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IRS Guidance on $2,500 Health FSA Cap Update for 2013; IRS & Legislation May Change Use It Or Lose It Rule

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Alson MartinIRS Notice 2012-40 deals with the $2500 cap imposed by health care reform under § 125(i) of the Internal Revenue Code on employee salary deferrals to a health FSA in 2013 and thereafter. The $2,500 Health FSA limit does not apply to premium conversion Premium Only Plans (POP) and other various options in a cafeteria plan, such as dependent care and adoption assistance. IRS Notice 2012-40 provides:

  • The $2,500 limit applies only to salary reduction contributions under a health FSA, and does not apply to certain employer non-elective contributions (flex credits) or to any types of contributions or amounts available for reimbursement under other types of FSAs, health savings accounts, or reimbursement arrangements, including salary reduction contributions used to pay an employee’s share of health coverage (insured or self-insured) dependent care, and/or adoption assistance.
  • The cap applies to Health FSA plans that begin on or after January 1, 2013. Thus, the new cap will not apply to non-calendar year plans until the plan year beginning in 2013. However, a plan sponsor cannot change from a calendar year to a non-calendar plan year to postpone the new cap absent a bona fide business reason for the change.
  • For plans that have adopted the optional cafeteria plan 2-1/2  month grace period[1], amounts carried over during the grace period do not count toward the cap.
  • The employer can correct employee deferral contributions that exceed the limit if due to a reasonable mistake and not willful misconduct if the cafeteria plan is not under IRS audit. The employer pays the excess amount to the employee, which is reported as wages for income tax withholding and employment taxes on the employee’s Form W-2 for the employee’s taxable year that ends with or after the cafeteria plan year in which the correction is made.
  • The relief provided in this section III with respect to erroneous excess contributions is not available for an employer if a federal tax return of the employer is under examination with respect to benefits provided under a cafeteria plan.
  • Employers have until the end of 2014 to amend their plan documents to incorporate the $2500 limit, but this change must be effective for the plan year beginning in 2013.[2]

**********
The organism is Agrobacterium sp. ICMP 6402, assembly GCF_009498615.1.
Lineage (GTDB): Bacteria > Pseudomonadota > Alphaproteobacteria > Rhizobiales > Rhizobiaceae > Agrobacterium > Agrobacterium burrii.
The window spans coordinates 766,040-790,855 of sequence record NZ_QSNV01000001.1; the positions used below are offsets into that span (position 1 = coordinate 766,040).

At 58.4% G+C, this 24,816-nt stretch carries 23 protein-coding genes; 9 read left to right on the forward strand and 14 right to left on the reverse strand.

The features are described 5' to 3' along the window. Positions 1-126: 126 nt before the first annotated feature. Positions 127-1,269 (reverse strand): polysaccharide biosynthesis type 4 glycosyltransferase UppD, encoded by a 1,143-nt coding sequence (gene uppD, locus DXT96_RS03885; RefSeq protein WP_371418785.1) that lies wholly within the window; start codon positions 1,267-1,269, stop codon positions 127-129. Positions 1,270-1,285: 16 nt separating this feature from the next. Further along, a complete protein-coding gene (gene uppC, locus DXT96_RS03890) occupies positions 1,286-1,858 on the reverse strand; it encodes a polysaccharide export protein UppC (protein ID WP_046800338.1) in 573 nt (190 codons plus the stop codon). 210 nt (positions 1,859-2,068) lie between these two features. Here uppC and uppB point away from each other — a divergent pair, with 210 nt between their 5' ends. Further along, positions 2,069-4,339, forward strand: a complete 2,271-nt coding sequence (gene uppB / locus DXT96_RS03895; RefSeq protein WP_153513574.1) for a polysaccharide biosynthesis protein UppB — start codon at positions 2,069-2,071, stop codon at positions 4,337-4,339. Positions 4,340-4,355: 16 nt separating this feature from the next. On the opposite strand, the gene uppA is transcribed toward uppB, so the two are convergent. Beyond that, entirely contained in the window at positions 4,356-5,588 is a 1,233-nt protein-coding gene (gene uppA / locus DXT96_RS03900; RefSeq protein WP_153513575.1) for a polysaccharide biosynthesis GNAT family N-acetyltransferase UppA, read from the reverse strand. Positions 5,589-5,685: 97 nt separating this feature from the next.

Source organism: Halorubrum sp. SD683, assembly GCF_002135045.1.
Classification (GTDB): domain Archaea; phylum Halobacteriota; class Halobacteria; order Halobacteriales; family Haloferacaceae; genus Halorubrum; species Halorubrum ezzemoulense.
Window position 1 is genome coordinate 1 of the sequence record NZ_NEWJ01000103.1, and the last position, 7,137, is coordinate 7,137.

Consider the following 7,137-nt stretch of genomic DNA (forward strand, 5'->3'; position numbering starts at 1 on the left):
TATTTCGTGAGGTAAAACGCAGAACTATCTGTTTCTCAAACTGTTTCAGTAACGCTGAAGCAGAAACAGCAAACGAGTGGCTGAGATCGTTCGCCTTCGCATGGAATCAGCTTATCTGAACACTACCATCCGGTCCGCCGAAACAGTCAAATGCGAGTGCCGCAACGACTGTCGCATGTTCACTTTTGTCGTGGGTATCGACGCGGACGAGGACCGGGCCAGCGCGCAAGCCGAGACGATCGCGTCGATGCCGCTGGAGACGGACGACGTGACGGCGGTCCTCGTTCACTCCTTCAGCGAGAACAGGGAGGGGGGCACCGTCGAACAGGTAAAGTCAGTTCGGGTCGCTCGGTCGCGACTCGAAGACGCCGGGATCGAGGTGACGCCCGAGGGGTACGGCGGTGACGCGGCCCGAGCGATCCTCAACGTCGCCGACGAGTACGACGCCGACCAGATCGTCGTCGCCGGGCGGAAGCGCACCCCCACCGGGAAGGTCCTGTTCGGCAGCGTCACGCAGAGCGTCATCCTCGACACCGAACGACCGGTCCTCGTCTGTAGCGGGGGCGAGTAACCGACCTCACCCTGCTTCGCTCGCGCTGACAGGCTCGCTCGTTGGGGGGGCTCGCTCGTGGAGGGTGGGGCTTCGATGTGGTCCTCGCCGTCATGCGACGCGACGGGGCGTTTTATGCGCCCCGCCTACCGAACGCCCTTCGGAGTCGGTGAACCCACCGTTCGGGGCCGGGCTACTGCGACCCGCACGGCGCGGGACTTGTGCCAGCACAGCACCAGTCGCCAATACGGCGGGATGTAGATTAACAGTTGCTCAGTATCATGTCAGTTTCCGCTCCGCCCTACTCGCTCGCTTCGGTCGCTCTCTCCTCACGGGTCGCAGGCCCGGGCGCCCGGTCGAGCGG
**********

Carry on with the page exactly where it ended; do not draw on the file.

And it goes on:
• If both spouses have an FSA, whether at the same or different employers, each can fund his/her health FSA to the full amount of the $2500 limit.
  • An individual employed by separate employers that are not members of the same controlled group or affiliated service group may establish and fund an FSA at each employer up to the $2500 limit.
  • A cafeteria plan that fails to comply with § 125(i) for plan years beginning in 2013 is not a valid § 125 cafeteria plan and the value of the taxable benefits that an employee could have elected to receive under the plan during the plan year is includible in employee’s gross income, regardless of the benefit elected by the employee.[3]
  • If a cafeteria plan has a short plan year (fewer than 12 months) that begins after 2012, the $2,500 limit is prorated based on the number of months in that short plan year.

Notice 2012-40 also states  that the IRS  is considering modifying the “use it or lose it” rule to provide relief to employees. The IRS has invited comments on this issue. Additionally, the Medical FSA Improvement Act of 2011, H.R. 1004, passed the House Ways and Means Committee by a 23-6 vote.  If this bill becomes law, employers could amend their FSAs to allow employees to withdraw as taxable cash up to $500 in unused balances remaining at the end of the plan year or at the end of an FSA grace period, if later.

[1] See Notice 2005-42, 2005-1 C.B. 1204, and Prop. Treas. Reg. § 1.125-1(e).

[2] Cafeteria plan amendments generally must be effective only prospectively. See Prop. Treas. Reg. § 1.125-1(c).

[3] See Prop. Treas. Reg. § 1.125-1(b).

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Originally appeared on Tax Facts Online, a LifeHealthPro partner.


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